Call it extracted oil, call it Alepsia, call it Charlotte’s Web, but the fact remains: it comes from the marijuana plant.
Last year, I had a meeting with an extremely conservative state senator in New Jersey. I went along with the mother of an epileptic child, and we talked to him about medical marijuana. We explained that the type of treatment the child needed was high in CBD, and we talked about the fact that it was non-psychoactive.
The Senator listened, and I could envision the little wheels spinning in his head. He had kids of his own. He felt sympathy for the child, for the family. He was a compassionate man. He was trying to figure out how he could support medical marijuana legislation, and long before the whole Alepsia thing in Utah, he found his answer: “Do we have to call it ‘marijuana’?” he asked. “Can’t we just call it something else?”
My answer was an unequivocal “No.” We couldn’t just call it something else because it IS marijuana.
We also told the Senator that many patients need THC in addition to CBD. I told him about my own experience with medical marijuana during my cancer treatment. I told him about the prescription pharmaceuticals I’d taken that made me ridiculously, unimaginably “high,” that made me hallucinate, that made me exhausted, depressed, and verging-on-suicidal. Conversely, I told him how the THC in marijuana helped me to be clear-headed, present, and yes, a little bit happier in addition to helping with my pain and nausea. Why on earth was feeling a little giddy or giggly from marijuana considered more dangerous than drugs that could make me feel depressed, suicidal, or so uncomfortably high I couldn’t even remember the names of my own relatives?
Prohibitionist propaganda remains so ingrained in some politicians – and even in some newly minted CBD-activists – that “marijuana” is still considered a dirty word. And these folks aren’t just rebranding marijuana with a new name, they are lobbying for legislation that allows only CBD-rich marijuana-but-we-won’t-call-it-marijuana extracts with only trace amounts of THC, and that’s definitely not ok.
Groups like Hope 4 Children With Epilepsy are advocating for a CBD-rich marijuana extract called Alepsia in Utah, but the group’s website states, “Hope 4 Children with Epilepsy (H4CE) is NOT advocating for a medical marijuana program.” Utah State Representative Gage Froerer has said of Alepsia, “This is not medical marijuana. This is entirely the opposite.”
Statements like this just me want to scream no, No, NO! Alepsia IS medical marijuana and you ARE advocating for a medical marijuana program – albeit a terribly restrictive and limited one that is unlikely to help your children. Please stop calling marijuana by other names and denying that this whole plant can do all kinds of amazing things for the human race. And while you’re at it, please stop talking shit about medical marijuana activists. If it hadn’t been for decades of work by activists, there would be no national attention to these issues. There would be no CNN specials. And there would be no CBD-rich cannabis extracts available anywhere!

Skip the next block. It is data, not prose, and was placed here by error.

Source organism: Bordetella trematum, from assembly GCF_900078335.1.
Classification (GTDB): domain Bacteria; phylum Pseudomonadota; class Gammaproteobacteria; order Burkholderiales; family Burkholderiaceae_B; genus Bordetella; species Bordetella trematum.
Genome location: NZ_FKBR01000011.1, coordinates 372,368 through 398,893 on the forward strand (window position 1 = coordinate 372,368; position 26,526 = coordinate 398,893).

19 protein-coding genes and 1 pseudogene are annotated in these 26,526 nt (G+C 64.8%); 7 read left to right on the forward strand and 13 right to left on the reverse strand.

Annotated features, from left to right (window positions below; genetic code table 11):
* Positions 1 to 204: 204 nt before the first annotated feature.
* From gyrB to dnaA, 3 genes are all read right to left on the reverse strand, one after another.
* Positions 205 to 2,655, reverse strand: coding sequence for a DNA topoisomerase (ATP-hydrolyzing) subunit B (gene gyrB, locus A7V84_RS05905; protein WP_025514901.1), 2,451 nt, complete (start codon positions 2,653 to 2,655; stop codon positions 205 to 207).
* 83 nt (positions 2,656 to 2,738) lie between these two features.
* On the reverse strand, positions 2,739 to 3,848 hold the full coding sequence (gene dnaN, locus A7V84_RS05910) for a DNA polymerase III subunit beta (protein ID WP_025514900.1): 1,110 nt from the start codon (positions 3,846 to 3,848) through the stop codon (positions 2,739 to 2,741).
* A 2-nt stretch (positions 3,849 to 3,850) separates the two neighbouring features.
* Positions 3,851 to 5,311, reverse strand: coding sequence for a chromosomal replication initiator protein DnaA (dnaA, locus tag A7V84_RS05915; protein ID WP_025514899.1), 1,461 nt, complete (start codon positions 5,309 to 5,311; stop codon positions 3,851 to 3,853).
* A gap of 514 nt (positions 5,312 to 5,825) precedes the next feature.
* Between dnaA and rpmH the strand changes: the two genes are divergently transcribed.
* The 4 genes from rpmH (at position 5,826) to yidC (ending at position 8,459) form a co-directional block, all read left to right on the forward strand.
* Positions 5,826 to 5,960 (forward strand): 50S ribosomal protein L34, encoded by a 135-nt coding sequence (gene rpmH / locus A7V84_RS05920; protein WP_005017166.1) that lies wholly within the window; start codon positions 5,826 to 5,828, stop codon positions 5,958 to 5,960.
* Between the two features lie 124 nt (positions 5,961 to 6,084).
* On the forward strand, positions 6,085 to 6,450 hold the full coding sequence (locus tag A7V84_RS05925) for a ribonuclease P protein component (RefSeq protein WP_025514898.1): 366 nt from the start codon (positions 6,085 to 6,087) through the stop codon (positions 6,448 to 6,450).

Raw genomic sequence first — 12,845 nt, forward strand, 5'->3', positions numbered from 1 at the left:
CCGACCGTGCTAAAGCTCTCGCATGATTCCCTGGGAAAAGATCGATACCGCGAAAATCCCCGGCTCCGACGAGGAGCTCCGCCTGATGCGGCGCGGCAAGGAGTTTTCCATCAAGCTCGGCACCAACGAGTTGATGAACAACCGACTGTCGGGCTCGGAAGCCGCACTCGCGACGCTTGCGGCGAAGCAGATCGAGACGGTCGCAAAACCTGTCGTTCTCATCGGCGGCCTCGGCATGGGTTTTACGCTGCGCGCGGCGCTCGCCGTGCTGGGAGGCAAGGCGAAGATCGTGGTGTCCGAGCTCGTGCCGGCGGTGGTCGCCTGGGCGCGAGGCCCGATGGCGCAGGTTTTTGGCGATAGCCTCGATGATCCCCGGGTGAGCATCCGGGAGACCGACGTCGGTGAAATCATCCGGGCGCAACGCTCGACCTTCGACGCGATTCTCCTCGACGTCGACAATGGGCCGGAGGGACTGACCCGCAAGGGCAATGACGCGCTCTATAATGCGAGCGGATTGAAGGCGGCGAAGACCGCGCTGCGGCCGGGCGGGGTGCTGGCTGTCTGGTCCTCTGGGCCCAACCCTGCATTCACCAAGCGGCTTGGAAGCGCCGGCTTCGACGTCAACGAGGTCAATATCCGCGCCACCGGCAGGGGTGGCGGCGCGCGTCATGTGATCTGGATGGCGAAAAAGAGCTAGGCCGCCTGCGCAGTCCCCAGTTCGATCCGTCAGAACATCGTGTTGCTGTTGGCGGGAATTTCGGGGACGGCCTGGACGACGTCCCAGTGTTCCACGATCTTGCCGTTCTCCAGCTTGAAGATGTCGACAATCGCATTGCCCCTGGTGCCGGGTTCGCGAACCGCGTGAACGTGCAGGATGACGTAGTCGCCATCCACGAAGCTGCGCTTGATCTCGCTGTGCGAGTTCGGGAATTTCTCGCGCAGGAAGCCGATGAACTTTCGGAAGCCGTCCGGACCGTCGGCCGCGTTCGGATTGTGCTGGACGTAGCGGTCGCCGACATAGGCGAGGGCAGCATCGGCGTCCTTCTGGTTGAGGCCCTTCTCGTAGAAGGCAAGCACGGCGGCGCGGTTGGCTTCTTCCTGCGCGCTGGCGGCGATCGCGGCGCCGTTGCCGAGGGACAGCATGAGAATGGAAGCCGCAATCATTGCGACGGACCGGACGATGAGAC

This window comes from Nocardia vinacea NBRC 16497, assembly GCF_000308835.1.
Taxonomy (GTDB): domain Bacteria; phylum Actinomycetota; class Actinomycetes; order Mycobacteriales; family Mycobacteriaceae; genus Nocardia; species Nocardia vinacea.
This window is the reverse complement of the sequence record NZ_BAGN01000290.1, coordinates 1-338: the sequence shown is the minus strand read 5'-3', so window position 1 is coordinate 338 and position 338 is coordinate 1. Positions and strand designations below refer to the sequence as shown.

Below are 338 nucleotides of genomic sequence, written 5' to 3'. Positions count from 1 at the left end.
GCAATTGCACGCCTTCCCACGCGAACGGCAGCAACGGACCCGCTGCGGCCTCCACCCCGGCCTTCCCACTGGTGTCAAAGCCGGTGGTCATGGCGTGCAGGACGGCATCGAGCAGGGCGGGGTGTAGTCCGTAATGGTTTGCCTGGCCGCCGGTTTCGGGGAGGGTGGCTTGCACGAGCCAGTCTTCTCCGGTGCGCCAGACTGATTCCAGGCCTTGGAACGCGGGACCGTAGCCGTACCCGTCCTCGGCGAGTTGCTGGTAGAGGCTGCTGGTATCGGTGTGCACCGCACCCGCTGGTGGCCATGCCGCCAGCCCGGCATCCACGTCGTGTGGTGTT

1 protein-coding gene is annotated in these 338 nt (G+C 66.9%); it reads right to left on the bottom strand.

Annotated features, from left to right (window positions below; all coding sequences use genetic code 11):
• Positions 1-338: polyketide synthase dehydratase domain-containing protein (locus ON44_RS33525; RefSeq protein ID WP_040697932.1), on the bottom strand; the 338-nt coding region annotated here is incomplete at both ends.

I can’t help but think that somewhere, deep inside, these parents know better. It is so difficult for me to write about this, when I know they are only trying to save their children’s lives. But the fact is – like it or not – CBD, Alepsia, Charlotte’s Web, extracted oil, whatever-you-want-to-call it comes from marijuana. Even if you get a CBD-rich strain officially classified as hemp, the fact remains: this is medical marijuana, really, it is. And in addition to the CBD part, there’s this other awesome part of the plant called THC, which has an entourage effect with CBD that makes it work medicinally a whole lot better in combination than in isolation.
If we keep talking about how CBD is non-psychotropic, and we keep saying that CBD has no addictive potential, we are implying that THC is dangerous and addictive, and that medical marijuana without it is adequate – and it’s not.
Denying the therapeutic medicinal effects of THC is just as morally and scientifically wrong as denying the therapeutic medicinal effects of CBD. People are still dying from conditions that CBD-only marijuana doesn’t address. Cancer patients with wasting syndrome don’t get appetite stimulation from CBD-rich medicine. PTSD patients with suicidal tendencies don’t get emotional stability from CBD-rich medicine. My father died from Glioblastoma Multiforme, a terminal brain cancer that studies show might be treated effectively with certain ratios of CBD:THC that would likely contain a little too much THC under CBD-only laws. Not to mention that epileptic kids on CBD-rich medication often don’t get seizure control without the addition of THC.
Yes, I know that conservative politicians are more likely to embrace medical marijuana if we take out the ingredients that cause a high, give it a pretty name, and brand it as something that has no potential for abuse. But if we buy into that, we would be denying patients the parts of the plant that could save their lives. We would be creating legislation that only allows certain patients to access the type of marijuana they need. We would be blocking research that could drastically change the outcomes of fatal, currently untreatable diseases. We would be allowing politicians to “throw us a bone” that could radically affect the future of medical cannabis legislation. And we would be cheating ourselves and our children.